Archive for the ‘Eavan Boland’ Category

It’s a good thing I passed by a playground before I found the cemetery I was on the hunt for. Because “Happy Mother’s Day, I see dead people” is twisted, even for a twisty elf like me.


But I do see dead people this Mother’s Day—my mother who died the week before Mother’s Day three years ago, my mother-in-law who died just this past November. The poems featured in this post see dead people too, or at least people from the past, as they once were.


So if you’re not grieving a lost mother this Mother’s Day . . . well, lucky, lucky you. Give your mum an extra smooch.


I left Meghan O’Rourke’s “My Mother” on a checkerboard table near the playground equipment:



I can’t read this without . . . you know . . . more-than sniffling . . . especially since the last car ride I took with my mother was to see the cherry blossoms.


Come down from your weeping cherry,

Mother, and look at how we have scattered

your ashes only in our minds, unable

to let you leave the house—

I couldn’t find the full text on line, but link here to a beautiful essay O’Rourke wrote about her mother’s clothes after her mother died.


O’Rourke also wrote an ode to her aunts, which I left on a park bench at the same playground:


I myself had only one aunt who I never knew, but I had older sisters who were as intoxicating to me as O’Rourke aunts were to her. I called them “Cool Girls” because they were. And still are.

Here’s a link with the poem. O’Rourke is a master of endings. See how she brings the car full of smoking-hot aunts to a halt:

Stop now, before the green

comes to cover your long brown bodies.




I set Rita Dove’s “Motherhood” against some books in a Little Free Library:


It’s a disturbing dream of a baby in mortal danger—

Then she drops it and it explodes

like a watermelon, eyes spitting.


But the poem turns just a hair and suddenly the mother’s fierce protectiveness of her baby threatens the life of another creature, some other mother’s offspring—


On a newfangled jungle gym I taped Eavan Boland’s “Is It Still the Same.”


This one gives me chills, in the best kind of way, the surprise of the young mother writing turning out to be an older mother writing—

I wrote like that once.

But this is different:

This time, when she looks up, I will be there.


Finally, I taped Marie Ponsot’s “Between” to the pole of a swingset:

Ponsot dedicates the poem to her daughter whom she observes, pregnant (at least it seems to me) and walking in the door:

The woman, once girl once child, now is deft in her ease,

is door to the forum, is cutter of keys.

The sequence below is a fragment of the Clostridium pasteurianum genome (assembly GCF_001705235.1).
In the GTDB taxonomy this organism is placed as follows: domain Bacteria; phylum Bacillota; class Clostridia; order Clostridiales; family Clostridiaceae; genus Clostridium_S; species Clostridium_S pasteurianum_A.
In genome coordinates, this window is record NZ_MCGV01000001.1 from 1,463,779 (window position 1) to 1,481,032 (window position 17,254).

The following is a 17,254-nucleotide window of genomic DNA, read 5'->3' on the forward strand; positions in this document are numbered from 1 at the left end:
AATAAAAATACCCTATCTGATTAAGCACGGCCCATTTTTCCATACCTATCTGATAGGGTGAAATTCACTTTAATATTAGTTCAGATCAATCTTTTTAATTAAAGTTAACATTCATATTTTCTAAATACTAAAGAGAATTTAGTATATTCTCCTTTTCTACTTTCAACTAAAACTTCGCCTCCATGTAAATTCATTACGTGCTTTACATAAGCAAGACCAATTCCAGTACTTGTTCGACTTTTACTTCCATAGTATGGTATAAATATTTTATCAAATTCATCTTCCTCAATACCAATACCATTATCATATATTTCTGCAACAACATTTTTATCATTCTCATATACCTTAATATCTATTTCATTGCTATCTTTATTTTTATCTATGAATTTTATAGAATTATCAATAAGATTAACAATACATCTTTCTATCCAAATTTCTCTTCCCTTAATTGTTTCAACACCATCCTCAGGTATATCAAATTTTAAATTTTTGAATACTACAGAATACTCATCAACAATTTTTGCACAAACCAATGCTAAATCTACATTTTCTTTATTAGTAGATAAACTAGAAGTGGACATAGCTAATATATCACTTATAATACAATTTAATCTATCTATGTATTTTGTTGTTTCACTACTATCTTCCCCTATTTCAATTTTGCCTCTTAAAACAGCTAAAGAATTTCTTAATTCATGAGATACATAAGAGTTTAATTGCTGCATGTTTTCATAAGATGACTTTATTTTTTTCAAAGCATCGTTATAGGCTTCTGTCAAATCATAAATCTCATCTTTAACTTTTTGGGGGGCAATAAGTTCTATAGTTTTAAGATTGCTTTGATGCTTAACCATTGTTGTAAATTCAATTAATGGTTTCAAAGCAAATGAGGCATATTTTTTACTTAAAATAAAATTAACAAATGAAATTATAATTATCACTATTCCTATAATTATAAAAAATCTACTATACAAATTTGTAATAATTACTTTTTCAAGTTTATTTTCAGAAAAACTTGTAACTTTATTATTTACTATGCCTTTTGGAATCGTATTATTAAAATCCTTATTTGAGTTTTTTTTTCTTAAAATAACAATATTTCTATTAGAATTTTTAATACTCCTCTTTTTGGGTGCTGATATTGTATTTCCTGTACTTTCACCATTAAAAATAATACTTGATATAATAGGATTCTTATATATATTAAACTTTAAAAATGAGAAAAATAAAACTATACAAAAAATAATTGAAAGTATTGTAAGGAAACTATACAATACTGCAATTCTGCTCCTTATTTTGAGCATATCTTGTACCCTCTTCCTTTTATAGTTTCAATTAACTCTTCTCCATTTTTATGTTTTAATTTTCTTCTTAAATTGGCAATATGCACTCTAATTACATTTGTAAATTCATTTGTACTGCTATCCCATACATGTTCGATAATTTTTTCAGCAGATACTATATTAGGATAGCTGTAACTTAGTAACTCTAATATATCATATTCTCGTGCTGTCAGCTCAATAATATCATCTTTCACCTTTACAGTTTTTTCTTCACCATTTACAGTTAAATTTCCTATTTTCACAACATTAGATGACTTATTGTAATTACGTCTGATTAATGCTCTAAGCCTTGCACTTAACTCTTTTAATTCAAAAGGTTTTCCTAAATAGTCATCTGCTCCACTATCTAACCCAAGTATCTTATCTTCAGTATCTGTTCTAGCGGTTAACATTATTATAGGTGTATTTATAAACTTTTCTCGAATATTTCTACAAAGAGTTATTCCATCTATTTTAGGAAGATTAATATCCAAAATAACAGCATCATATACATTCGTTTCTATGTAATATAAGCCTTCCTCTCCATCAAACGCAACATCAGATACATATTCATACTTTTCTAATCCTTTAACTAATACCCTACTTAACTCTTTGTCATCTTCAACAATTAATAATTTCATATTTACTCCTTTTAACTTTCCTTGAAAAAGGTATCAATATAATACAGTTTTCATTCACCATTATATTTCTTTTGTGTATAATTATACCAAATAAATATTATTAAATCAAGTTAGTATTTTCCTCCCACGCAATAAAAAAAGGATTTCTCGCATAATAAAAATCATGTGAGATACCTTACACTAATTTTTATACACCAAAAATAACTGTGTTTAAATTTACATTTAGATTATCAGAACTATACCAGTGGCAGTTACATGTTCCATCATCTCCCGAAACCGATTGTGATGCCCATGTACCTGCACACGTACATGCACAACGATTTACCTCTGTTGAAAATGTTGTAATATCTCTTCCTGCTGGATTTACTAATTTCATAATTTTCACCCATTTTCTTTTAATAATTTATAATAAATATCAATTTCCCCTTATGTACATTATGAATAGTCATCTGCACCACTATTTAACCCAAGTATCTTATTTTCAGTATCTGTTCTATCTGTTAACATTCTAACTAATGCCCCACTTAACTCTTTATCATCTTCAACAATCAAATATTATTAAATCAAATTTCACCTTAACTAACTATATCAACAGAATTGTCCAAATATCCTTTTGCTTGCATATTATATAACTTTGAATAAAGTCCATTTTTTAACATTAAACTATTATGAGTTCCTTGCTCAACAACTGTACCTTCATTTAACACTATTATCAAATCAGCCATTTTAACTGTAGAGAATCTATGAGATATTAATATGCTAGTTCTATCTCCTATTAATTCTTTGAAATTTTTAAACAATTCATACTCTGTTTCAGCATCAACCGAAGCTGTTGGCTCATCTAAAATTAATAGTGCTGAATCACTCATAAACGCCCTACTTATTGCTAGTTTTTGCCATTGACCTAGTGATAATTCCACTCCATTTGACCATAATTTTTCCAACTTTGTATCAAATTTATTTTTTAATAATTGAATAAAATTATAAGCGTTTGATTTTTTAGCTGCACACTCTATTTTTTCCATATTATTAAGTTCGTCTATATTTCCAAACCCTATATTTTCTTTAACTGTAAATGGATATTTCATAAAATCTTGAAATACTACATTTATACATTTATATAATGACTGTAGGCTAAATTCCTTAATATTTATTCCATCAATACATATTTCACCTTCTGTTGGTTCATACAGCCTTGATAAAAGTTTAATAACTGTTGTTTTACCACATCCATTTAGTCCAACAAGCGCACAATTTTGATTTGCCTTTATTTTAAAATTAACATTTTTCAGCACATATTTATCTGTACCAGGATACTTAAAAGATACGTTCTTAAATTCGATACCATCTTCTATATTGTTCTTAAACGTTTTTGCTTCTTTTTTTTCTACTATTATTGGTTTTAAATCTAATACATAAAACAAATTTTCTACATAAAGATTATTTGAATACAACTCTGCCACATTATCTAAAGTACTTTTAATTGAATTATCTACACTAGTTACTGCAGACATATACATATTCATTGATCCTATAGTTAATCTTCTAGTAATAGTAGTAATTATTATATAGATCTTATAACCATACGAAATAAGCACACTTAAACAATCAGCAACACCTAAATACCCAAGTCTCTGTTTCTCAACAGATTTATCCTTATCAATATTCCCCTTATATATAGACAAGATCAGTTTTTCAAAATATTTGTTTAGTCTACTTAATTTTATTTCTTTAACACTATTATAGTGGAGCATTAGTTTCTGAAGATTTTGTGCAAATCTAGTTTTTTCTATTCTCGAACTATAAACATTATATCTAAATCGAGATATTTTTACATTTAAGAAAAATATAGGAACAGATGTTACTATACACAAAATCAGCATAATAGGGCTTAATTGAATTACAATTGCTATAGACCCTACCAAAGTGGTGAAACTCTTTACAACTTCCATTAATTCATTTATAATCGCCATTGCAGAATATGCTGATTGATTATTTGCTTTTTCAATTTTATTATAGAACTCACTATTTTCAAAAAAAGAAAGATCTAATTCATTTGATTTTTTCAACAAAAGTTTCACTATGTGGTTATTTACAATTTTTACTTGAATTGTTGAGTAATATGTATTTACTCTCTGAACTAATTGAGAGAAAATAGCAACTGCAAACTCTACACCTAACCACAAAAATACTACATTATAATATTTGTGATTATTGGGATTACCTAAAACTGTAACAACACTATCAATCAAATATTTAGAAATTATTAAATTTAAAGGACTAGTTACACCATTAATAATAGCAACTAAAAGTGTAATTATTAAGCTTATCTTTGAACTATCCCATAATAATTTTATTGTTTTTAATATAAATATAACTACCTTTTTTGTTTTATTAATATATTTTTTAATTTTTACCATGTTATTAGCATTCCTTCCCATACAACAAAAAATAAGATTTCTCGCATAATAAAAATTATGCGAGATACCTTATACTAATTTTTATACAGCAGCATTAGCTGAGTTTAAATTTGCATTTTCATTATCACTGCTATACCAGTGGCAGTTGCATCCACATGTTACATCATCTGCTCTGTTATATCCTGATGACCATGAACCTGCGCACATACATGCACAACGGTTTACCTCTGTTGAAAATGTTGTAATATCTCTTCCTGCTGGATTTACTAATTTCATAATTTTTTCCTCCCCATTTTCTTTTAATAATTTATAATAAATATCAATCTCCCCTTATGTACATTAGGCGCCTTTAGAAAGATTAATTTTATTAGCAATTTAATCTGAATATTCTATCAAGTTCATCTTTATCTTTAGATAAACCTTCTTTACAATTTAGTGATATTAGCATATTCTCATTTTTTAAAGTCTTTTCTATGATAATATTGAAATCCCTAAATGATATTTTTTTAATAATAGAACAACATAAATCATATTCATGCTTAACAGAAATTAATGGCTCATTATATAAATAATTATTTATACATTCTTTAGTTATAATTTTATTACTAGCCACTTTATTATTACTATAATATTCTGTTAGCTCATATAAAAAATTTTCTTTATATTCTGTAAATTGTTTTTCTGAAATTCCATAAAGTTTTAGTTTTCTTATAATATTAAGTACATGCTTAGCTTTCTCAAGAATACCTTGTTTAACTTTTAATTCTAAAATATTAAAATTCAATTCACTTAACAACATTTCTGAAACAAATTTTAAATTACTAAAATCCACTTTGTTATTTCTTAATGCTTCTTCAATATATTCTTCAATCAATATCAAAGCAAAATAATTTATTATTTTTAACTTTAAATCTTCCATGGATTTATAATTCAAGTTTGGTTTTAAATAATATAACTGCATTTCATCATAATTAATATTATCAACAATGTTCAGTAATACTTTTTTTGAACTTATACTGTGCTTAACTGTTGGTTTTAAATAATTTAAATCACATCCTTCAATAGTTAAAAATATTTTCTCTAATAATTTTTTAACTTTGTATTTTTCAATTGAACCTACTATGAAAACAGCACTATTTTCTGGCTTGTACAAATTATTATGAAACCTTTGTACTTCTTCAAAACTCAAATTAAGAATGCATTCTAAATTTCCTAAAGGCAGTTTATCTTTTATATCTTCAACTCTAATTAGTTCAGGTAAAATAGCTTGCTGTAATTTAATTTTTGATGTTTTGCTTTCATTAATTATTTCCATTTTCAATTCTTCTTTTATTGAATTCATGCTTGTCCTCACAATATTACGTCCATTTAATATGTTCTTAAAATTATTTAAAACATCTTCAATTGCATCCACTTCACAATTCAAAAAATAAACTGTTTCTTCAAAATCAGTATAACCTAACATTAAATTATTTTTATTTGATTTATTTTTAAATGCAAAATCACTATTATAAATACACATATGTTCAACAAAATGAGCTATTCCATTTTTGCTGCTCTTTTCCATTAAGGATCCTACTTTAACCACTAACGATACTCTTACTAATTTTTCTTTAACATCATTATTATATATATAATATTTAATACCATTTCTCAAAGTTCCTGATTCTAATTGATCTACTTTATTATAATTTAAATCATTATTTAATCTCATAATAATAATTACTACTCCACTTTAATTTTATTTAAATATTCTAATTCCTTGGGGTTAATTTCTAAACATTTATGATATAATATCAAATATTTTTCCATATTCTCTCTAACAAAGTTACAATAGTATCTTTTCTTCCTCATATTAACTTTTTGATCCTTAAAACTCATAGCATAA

Happy Mother’s Day to all!


Especially the motherless (sad trombone sound).


Now here’s something a little more cheerful. This Friday Chicago writer Bridget Gamble will email her weekly newsletter, this one a collection of mother-wisdom, just in time for the holiday. Link here to subscribe.


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by Eavan Boland

Where are the lives we lived

when we were young?

Our kisses, the heat of our skin, our bitter words?

The first waking to the first child’s cry?

With just three questions and four lines, Irish poet Eavan Boland pulls up memories for me so swiftly and so abundantly that the poem acts like an allergen.  I have a physical reaction to reading it. My hearts beats faster and there’s a tingling in my hands that I can work into a tremble with a little concentration. Marcel Proust, the high priest of memory himself, explored similar themes through seven volumes and a million and half words: Boland does it in the seconds it takes to google “Remembrance of Times Past.”

Right away she puts her reader in a wistful mood with the musicality of the first two lines:  “Where are the lives we lived/when we were young?”  Try saying that out loud.   It’s beautiful and intoxicating. The cadence and the emotional pull of those lines remind me of a French phrase my high school boyfriend used to recite after much teasing and begging on my part:  Mais ou sont les neiges d’antan?  But where are the snows of yesteryear? 

I didn’t know it then, but that red-headed bespectacled beanpole of a boy who spoke a little French would become the father of my four children, my life’s partner of 30 years, my husband of 23. Like Proust’s madeleine, the smell of sawdust and body odor (we met as the set for the play we were in was being constructed in a boys’ gymnasium) brings me right back to the intensity and ripeness of our early lives.  And so does this poem.

In the last two lines, the tempo picks up. Boland swoops through an overview of courtship and early marriage: the long, long kisses, the rip-your-blouse-off kind of sex, the lovers’ quarrels, the anxiety, exhaustion, and wonder of caring for the first baby.

And then the poem is over, just like that.  Just as quickly as youth has passed for those on the other side.

On a hot summer evening I posted this little cherry of a poem on the seventh hole of a putt-putt golf course.  I do not like putt-putt golf and never have, but I found myself feeling nostalgic about it when I accompanied two of my teenagers and their much younger cousins as they played. The joy of children who shout “Hole in one!”;  the racing from hole to hole to see what kooky obstacles must be played through; the scowls and grins as scores are tallied—it was all so good. And so gone.

my erstwhile baby with size 12 flip-flops


My fantasy was that an overtired parent or even a young couple on a date might happen upon Then and have the same visceral reaction to it that I did.  The fullness and sweetness of life and all that jazz.  Ah, youth!

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